One reason for the absence of charter schools might be that the sector’s most contentious issues are no longer as pressing at the state level. Two of the charter school fights that Cuomo campaigned in support of — raising the cap and keeping SUNY as a charter authorizer — have been settled.

Most education groups from around the state, including the heads of both the city and state teachers unions, praised the report’s recommendations. Other education advocates, including professors Diane Ravitch and David Bloomfield, expressed dissent on recommendations to boost online learning. And Class Size Matters’ Leonie Haimson criticized the report’s absence of any mention of class size.

Two groups that have spent months advocating for stronger teacher evaluation systems in New York City — one of the nine districts out of 689 still without an evaluation deal just two weeks before a deadline threatens to withhold funding — sounded cautious notes. And the New York City Charter School Center declined to make a statement at all.

“It’s hard to look forward when we may soon take a giant step backward,” StudentsFirstNY spokeswoman Chandra Hayslett. “We need a deal on teacher evaluations in every school district by Jan. 17, and then all New Yorkers should focus on the broader agenda that the Commission has begun to explore.”

Educators 4 Excellence-New York Executive Director Jonathan Schleifer said he supported recommendations that focused on teacher preparation, but said it was “impossible to have a serious discussion about many of these recommendations” until evaluation systems were in place.

Cuomo was heavily involved in helping the two sides come to an agreement on one part of the deal last year. But he has stayed out of negotiations entirely this time around, though he said yesterday that since he wrote the law that ties state funding to an evaluation deal, his presence at the negotiating table is felt.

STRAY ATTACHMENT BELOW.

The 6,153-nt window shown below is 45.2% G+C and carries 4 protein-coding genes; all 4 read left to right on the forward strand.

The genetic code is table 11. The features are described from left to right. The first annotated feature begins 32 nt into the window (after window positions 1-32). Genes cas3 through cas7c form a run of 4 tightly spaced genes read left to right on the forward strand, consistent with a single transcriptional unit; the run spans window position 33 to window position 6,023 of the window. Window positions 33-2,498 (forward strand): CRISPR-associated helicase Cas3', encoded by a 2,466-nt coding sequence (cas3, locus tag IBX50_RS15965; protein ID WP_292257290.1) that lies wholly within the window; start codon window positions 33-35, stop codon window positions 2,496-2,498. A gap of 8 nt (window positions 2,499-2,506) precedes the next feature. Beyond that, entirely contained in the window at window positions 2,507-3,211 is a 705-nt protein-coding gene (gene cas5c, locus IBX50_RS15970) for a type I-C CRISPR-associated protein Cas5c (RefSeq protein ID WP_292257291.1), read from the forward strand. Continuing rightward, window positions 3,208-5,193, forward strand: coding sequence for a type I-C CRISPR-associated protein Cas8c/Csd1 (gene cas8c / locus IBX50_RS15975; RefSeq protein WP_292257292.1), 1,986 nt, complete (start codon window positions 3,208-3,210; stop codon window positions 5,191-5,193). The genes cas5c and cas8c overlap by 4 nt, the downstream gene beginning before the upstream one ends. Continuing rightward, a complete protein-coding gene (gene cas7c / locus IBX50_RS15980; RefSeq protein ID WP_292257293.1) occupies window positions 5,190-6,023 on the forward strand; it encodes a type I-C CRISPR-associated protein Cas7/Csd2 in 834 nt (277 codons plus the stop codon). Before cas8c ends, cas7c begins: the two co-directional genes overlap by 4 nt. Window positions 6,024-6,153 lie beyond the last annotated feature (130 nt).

“The city and the union know very well that if they don’t have an agreement by the deadline, they will lose hundreds of millions of dollars from the state, and in many ways they will both fail,” said Cuomo. “They will have failed the students and the union will have failed the membership because you’ll have a significant loss.”

In statements yesterday, Geoffrey Canada, the commission member with the strongest ties to the reform camp, said the group had so far agreed to put “petty politics” aside. But he reminded Cuomo that it will surface again as the commission digs deeper into policy implementation.

“I won’t warn the governor, because that’s too strong, but there’s some politics contained in why we haven’t been able to move education forward,” said Canada, the CEO of the Harlem Children’s Zone, an organization that runs three charter schools.

Joe Williams, Executive Director of Democrats for Education Reform, called the recommendations a “solid first step” and also forecast a political battle ahead.

“Drilling down on the specifics of how to make it work is undoubtedly going to kick up quite a bit of political dust,” Williams said in a statement.

Weingarten said that she was heartened by Cuomo’s shift in rhetoric about education policy.

“This administration walked away from ideology,” Weingarten said today, “and towards the really pragmatic and constructive ideas presented by the commission. And hopefully he adopts many of them.”